jeff at ccvcorp.com
Wed Dec 15 00:58:38 CET 2004
R. Alan Monroe wrote:
>> if range(myrange) != range(10,89):
>> return "False"
>> return "True"
> For this to work out, the user's input would have to be a giant string
> containing 10, 11, 12, 13, etc.
Not quite, actually.
Presuming that myrange is an integer, range(myrange) will generate a
list of integers starting with 0 and continuing up to (but not
including) myrange, while range(10,89) generates a list of integers
starting with 10 and continuing up to (but not including) 89. These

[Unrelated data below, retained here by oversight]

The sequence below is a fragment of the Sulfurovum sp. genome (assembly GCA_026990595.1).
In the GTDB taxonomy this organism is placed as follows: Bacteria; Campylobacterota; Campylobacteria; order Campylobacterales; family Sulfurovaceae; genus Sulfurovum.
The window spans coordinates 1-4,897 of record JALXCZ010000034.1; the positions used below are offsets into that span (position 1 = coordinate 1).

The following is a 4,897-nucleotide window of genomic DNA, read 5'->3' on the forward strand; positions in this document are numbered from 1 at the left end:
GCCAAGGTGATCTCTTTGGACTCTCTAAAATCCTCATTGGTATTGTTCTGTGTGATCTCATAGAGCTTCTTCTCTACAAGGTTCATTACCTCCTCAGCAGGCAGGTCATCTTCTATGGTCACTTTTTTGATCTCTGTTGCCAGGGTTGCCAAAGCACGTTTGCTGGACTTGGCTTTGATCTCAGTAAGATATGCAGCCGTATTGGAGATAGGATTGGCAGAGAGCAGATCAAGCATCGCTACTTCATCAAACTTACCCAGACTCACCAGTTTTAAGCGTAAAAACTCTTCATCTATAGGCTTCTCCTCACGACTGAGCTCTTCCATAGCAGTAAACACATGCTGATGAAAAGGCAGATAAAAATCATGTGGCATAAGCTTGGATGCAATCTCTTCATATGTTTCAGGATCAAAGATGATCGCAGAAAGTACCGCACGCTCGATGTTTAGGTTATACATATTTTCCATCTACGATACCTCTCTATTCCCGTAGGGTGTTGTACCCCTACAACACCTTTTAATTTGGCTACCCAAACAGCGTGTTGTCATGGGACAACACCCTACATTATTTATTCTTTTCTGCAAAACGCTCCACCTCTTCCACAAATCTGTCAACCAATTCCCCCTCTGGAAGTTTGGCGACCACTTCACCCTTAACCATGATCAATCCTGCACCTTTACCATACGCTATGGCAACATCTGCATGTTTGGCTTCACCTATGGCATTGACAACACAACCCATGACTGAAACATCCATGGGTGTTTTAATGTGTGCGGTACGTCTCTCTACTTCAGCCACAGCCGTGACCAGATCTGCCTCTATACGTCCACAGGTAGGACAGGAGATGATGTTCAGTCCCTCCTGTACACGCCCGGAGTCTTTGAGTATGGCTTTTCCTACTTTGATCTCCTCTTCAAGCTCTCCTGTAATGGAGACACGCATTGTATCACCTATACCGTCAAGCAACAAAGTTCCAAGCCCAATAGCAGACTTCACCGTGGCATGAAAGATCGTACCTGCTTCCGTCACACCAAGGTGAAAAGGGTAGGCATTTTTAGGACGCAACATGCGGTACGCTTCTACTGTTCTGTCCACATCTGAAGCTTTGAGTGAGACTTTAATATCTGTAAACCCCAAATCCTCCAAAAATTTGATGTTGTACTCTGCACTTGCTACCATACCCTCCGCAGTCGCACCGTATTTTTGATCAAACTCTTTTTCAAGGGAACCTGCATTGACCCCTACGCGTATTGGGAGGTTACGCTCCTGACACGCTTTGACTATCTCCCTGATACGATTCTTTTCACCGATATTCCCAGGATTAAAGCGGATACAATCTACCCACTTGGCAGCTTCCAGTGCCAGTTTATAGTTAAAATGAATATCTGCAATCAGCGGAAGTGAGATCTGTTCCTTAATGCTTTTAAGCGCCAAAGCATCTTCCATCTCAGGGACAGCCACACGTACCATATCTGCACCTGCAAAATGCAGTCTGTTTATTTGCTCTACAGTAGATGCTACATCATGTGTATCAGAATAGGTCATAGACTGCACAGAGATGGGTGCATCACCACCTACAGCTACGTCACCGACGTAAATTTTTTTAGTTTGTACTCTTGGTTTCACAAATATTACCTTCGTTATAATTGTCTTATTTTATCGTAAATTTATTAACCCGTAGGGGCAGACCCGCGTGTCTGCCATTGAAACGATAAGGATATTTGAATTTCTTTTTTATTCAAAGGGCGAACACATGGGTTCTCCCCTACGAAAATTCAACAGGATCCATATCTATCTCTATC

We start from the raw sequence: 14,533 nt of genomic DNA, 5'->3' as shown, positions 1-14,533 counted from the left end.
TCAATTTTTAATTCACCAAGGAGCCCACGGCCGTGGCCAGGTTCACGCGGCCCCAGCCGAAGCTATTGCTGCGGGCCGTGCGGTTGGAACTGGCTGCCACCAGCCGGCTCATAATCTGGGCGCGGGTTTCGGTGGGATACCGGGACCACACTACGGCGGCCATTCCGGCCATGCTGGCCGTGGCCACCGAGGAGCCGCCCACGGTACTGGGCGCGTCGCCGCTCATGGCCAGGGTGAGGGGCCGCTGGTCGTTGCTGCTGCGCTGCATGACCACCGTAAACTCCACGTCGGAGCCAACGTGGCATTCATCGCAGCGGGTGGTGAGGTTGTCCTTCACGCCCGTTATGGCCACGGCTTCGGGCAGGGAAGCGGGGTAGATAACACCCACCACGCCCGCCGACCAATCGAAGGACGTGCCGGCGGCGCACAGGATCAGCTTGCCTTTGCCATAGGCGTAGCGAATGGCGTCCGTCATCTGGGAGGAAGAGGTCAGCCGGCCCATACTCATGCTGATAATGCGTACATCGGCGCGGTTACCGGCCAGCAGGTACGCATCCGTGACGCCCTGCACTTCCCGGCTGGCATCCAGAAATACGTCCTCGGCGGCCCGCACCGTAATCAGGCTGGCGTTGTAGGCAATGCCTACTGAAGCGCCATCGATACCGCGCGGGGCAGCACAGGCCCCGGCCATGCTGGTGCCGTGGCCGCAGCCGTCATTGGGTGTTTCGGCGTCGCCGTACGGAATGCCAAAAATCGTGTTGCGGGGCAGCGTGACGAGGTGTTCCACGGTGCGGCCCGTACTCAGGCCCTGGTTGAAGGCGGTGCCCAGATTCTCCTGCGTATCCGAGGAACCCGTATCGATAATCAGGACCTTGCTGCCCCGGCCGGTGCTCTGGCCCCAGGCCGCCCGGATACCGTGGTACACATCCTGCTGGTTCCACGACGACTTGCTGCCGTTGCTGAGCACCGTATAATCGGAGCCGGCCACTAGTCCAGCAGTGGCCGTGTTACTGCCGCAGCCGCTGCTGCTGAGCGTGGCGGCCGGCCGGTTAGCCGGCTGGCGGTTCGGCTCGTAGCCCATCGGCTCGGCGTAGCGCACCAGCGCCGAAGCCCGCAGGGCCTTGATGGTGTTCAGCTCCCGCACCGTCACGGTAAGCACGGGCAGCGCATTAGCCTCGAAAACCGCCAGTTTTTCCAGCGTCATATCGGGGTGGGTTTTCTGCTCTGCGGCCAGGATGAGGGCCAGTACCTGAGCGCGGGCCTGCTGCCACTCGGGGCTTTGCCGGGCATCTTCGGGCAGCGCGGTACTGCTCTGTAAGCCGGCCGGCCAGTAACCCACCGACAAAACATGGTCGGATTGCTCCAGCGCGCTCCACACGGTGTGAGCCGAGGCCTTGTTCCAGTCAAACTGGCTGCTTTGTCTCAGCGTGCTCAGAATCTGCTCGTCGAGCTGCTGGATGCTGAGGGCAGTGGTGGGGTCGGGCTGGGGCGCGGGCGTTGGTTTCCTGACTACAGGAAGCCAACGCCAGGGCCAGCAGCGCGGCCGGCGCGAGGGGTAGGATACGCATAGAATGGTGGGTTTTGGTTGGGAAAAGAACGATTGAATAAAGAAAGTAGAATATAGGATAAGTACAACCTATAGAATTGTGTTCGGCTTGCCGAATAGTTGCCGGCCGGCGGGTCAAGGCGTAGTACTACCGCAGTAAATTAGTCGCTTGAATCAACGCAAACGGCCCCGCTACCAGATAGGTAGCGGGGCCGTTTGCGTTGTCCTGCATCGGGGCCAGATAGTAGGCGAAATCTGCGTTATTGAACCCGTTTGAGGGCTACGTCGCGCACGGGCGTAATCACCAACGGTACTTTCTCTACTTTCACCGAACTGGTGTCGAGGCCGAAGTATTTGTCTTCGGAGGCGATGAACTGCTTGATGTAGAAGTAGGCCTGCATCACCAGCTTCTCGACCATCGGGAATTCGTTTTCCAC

lists can never be equal, because range(10,89) will never include the
integers 0-9 but range(myrange) will (unless myrange is less than 10).
> Unless I mistunderstood your requirements, what you're probably looking for is:
> if myrange in range(10,90): # "in" is the key word here
> return True
> return False
This is, however, the correct solution. :) Presuming again, of
course, that myrange is an integer -- but be aware that user input
normally comes in the form of strings, so it will be necessary, at
some point, to create an integer from that string using int().
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